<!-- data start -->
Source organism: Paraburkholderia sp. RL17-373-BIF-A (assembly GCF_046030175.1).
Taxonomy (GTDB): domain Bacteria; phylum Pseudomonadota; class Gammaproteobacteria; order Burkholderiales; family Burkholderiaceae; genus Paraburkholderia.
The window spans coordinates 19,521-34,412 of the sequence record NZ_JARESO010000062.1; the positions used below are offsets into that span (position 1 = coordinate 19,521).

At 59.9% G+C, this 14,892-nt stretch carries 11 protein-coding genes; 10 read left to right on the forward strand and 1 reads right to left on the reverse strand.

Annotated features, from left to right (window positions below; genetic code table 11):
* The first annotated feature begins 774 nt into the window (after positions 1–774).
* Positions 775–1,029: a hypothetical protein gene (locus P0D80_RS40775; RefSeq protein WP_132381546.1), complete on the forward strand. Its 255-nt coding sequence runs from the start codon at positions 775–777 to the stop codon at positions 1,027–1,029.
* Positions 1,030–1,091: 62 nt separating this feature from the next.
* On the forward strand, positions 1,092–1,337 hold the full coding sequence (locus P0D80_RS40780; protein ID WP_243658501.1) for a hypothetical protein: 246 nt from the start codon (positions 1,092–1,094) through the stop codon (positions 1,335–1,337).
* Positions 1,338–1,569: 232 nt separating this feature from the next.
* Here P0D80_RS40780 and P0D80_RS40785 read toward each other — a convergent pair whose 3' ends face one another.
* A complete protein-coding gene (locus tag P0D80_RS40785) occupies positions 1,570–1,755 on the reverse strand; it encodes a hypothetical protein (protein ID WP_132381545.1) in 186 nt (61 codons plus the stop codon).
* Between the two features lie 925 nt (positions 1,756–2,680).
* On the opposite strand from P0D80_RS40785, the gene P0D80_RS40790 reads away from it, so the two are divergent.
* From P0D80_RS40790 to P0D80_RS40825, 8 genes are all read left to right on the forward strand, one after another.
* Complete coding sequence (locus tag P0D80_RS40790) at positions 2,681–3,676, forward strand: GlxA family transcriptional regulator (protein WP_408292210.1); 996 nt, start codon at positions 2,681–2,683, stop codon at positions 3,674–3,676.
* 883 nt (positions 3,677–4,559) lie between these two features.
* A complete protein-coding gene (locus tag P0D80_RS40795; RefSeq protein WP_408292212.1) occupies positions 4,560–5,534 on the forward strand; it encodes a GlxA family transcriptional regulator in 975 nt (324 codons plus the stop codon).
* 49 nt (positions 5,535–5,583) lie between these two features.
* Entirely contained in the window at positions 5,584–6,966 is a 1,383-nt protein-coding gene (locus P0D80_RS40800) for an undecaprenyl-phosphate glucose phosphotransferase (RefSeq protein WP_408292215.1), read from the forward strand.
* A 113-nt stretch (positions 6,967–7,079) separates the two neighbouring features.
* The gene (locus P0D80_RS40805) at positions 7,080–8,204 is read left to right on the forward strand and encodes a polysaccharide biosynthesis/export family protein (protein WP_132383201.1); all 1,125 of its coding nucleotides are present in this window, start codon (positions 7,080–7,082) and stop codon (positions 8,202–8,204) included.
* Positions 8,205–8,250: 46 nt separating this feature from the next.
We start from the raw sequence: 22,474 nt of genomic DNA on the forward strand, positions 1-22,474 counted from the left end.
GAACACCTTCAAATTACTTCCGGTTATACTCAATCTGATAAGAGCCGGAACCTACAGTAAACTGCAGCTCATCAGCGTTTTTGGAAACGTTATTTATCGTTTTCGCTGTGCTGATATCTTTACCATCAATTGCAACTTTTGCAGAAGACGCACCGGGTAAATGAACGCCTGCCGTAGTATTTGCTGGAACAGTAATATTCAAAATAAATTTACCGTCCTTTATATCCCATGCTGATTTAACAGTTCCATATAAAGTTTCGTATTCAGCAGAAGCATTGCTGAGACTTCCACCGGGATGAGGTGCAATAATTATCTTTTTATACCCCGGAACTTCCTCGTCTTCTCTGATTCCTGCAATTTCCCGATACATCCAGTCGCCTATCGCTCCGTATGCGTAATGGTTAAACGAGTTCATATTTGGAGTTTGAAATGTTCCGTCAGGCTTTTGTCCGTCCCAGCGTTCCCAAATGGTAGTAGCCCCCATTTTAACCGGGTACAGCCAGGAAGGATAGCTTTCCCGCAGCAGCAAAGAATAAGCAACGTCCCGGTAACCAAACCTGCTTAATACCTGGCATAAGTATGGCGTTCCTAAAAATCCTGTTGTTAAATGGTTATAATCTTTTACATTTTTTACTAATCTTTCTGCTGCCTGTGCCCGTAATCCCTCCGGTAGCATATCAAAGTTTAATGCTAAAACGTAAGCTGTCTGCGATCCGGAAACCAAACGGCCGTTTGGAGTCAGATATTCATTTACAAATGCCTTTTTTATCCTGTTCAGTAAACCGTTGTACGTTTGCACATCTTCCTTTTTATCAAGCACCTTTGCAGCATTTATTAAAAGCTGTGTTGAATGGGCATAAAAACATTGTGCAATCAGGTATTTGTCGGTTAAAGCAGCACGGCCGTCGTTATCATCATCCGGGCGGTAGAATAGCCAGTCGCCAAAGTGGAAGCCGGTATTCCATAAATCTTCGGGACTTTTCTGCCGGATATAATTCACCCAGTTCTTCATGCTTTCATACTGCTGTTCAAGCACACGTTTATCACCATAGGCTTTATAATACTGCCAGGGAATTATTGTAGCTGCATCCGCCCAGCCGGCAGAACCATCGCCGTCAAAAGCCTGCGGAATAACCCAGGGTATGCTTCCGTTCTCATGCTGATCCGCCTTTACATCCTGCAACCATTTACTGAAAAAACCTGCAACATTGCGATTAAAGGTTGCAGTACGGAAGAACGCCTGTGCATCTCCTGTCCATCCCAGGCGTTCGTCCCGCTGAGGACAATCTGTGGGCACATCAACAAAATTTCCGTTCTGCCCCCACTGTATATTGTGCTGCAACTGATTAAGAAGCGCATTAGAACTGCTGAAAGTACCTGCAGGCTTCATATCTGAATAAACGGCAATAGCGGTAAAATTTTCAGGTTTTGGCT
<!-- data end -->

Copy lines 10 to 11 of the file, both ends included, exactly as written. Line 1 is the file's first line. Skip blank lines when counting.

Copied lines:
* Positions 1,338–1,569: 232 nt separating this feature from the next.
* Here P0D80_RS40780 and P0D80_RS40785 read toward each other — a convergent pair whose 3' ends face one another.